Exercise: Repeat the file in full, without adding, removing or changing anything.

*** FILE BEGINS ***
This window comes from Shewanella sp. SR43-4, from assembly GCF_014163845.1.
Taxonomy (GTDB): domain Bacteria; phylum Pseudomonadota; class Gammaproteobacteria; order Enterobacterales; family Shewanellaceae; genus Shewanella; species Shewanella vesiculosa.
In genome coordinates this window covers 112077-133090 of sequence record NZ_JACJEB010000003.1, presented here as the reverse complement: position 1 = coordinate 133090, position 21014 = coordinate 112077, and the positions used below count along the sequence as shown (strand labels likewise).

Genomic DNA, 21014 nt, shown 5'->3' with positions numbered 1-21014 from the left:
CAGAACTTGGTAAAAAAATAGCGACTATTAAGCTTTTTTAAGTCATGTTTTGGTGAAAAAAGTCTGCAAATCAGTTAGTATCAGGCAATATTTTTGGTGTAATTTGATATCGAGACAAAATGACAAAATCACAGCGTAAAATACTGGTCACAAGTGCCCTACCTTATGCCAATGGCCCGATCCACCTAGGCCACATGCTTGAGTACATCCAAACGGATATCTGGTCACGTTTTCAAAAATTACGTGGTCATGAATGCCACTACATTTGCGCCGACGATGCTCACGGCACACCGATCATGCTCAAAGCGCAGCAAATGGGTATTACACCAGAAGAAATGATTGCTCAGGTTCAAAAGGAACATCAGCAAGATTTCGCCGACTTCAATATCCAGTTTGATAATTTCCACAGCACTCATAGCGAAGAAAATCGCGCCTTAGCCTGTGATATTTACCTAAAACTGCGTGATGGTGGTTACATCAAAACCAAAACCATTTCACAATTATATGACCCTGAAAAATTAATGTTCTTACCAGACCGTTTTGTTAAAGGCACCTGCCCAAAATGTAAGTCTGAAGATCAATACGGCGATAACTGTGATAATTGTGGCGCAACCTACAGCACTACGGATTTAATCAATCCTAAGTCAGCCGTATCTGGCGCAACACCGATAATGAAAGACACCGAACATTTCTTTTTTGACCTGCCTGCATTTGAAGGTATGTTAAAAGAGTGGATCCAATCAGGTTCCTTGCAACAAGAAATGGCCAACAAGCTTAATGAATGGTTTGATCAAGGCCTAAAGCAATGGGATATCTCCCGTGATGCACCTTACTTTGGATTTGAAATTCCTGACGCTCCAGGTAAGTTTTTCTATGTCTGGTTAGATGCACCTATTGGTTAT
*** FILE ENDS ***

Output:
This window comes from Shewanella sp. SR43-4, from assembly GCF_014163845.1.
Taxonomy (GTDB): domain Bacteria; phylum Pseudomonadota; class Gammaproteobacteria; order Enterobacterales; family Shewanellaceae; genus Shewanella; species Shewanella vesiculosa.
In genome coordinates this window covers 112077-133090 of sequence record NZ_JACJEB010000003.1, presented here as the reverse complement: position 1 = coordinate 133090, position 21014 = coordinate 112077, and the positions used below count along the sequence as shown (strand labels likewise).

Genomic DNA, 21014 nt, shown 5'->3' with positions numbered 1-21014 from the left:
CAGAACTTGGTAAAAAAATAGCGACTATTAAGCTTTTTTAAGTCATGTTTTGGTGAAAAAAGTCTGCAAATCAGTTAGTATCAGGCAATATTTTTGGTGTAATTTGATATCGAGACAAAATGACAAAATCACAGCGTAAAATACTGGTCACAAGTGCCCTACCTTATGCCAATGGCCCGATCCACCTAGGCCACATGCTTGAGTACATCCAAACGGATATCTGGTCACGTTTTCAAAAATTACGTGGTCATGAATGCCACTACATTTGCGCCGACGATGCTCACGGCACACCGATCATGCTCAAAGCGCAGCAAATGGGTATTACACCAGAAGAAATGATTGCTCAGGTTCAAAAGGAACATCAGCAAGATTTCGCCGACTTCAATATCCAGTTTGATAATTTCCACAGCACTCATAGCGAAGAAAATCGCGCCTTAGCCTGTGATATTTACCTAAAACTGCGTGATGGTGGTTACATCAAAACCAAAACCATTTCACAATTATATGACCCTGAAAAATTAATGTTCTTACCAGACCGTTTTGTTAAAGGCACCTGCCCAAAATGTAAGTCTGAAGATCAATACGGCGATAACTGTGATAATTGTGGCGCAACCTACAGCACTACGGATTTAATCAATCCTAAGTCAGCCGTATCTGGCGCAACACCGATAATGAAAGACACCGAACATTTCTTTTTTGACCTGCCTGCATTTGAAGGTATGTTAAAAGAGTGGATCCAATCAGGTTCCTTGCAACAAGAAATGGCCAACAAGCTTAATGAATGGTTTGATCAAGGCCTAAAGCAATGGGATATCTCCCGTGATGCACCTTACTTTGGATTTGAAATTCCTGACGCTCCAGGTAAGTTTTTCTATGTCTGGTTAGATGCACCTATTGGTTAT